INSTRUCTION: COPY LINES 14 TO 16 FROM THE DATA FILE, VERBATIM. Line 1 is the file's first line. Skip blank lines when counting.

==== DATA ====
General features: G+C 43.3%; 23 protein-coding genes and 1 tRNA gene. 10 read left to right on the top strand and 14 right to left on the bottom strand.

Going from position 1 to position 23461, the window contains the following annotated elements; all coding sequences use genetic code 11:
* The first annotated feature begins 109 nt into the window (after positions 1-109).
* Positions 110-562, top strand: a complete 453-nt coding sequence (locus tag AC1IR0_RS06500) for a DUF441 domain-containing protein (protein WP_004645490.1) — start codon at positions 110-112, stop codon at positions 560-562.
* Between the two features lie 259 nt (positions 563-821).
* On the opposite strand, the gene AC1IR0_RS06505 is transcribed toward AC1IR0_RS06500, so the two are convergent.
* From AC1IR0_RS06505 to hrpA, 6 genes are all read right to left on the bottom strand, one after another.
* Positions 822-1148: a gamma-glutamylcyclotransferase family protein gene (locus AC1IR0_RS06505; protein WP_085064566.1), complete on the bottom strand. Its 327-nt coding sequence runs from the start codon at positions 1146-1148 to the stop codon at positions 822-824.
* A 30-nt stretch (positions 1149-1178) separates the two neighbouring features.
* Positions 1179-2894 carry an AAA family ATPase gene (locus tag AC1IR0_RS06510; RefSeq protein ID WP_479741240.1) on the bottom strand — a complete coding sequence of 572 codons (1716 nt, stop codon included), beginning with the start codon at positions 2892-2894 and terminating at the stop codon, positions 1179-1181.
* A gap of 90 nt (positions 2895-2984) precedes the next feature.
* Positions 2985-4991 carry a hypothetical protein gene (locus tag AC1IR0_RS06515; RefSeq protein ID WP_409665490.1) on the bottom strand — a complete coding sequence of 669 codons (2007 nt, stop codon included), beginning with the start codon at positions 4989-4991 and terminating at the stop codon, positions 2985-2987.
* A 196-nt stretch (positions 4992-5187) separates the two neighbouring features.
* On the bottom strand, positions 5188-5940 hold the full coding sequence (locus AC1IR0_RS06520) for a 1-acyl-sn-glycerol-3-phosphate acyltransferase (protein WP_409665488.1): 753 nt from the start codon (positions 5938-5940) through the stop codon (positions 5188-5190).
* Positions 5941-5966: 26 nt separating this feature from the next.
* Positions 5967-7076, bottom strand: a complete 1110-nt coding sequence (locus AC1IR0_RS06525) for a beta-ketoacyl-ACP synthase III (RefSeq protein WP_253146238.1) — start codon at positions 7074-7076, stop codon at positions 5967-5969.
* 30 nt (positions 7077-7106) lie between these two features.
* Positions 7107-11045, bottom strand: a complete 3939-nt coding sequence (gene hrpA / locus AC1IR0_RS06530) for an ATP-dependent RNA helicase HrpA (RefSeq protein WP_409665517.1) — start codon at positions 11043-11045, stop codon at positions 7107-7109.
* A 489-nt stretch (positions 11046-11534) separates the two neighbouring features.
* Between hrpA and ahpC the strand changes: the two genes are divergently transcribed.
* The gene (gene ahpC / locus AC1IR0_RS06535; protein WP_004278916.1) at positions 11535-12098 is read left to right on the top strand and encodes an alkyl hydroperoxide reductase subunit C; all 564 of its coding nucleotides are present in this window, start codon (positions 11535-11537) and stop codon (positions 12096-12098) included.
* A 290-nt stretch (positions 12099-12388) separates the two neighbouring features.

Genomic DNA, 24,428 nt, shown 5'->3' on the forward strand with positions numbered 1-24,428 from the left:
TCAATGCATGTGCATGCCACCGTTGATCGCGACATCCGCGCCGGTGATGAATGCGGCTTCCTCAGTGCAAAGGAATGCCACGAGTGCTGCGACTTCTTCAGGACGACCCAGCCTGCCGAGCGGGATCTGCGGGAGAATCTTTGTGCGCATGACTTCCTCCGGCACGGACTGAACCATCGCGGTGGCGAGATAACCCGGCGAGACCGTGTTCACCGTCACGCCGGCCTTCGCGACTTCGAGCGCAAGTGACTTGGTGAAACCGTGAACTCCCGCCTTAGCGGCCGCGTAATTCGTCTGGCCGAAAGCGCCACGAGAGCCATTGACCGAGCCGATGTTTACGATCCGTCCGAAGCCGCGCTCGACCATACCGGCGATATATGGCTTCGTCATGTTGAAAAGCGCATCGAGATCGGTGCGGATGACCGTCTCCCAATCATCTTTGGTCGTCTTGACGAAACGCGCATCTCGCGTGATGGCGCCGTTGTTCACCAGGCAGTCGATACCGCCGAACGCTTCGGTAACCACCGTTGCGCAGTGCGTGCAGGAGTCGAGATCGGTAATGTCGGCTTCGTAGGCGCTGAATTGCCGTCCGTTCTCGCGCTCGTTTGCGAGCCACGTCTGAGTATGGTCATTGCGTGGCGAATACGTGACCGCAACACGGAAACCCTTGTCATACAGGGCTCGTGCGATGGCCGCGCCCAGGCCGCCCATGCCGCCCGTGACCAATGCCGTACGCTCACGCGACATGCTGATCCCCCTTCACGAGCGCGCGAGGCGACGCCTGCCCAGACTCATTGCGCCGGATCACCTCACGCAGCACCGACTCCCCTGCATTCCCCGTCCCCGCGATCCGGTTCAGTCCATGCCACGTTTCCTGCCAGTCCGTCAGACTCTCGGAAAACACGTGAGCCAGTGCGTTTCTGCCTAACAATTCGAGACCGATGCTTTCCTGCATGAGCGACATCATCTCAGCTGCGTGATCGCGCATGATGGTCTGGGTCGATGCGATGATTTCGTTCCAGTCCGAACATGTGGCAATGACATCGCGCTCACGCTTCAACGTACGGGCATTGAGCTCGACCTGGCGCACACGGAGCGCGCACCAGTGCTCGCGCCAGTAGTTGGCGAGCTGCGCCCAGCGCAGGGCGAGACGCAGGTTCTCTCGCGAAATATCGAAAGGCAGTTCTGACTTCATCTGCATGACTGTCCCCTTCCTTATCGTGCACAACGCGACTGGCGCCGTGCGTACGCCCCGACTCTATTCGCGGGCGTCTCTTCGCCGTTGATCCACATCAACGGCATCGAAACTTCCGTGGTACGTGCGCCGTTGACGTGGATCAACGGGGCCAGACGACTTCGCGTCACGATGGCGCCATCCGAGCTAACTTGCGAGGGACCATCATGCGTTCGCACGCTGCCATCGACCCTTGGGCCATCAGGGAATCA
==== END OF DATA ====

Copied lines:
* On the bottom strand, positions 5188-5940 hold the full coding sequence (locus AC1IR0_RS06520) for a 1-acyl-sn-glycerol-3-phosphate acyltransferase (protein WP_409665488.1): 753 nt from the start codon (positions 5938-5940) through the stop codon (positions 5188-5190).
* Positions 5941-5966: 26 nt separating this feature from the next.
* Positions 5967-7076, bottom strand: a complete 1110-nt coding sequence (locus AC1IR0_RS06525) for a beta-ketoacyl-ACP synthase III (RefSeq protein WP_253146238.1) — start codon at positions 7074-7076, stop codon at positions 5967-5969.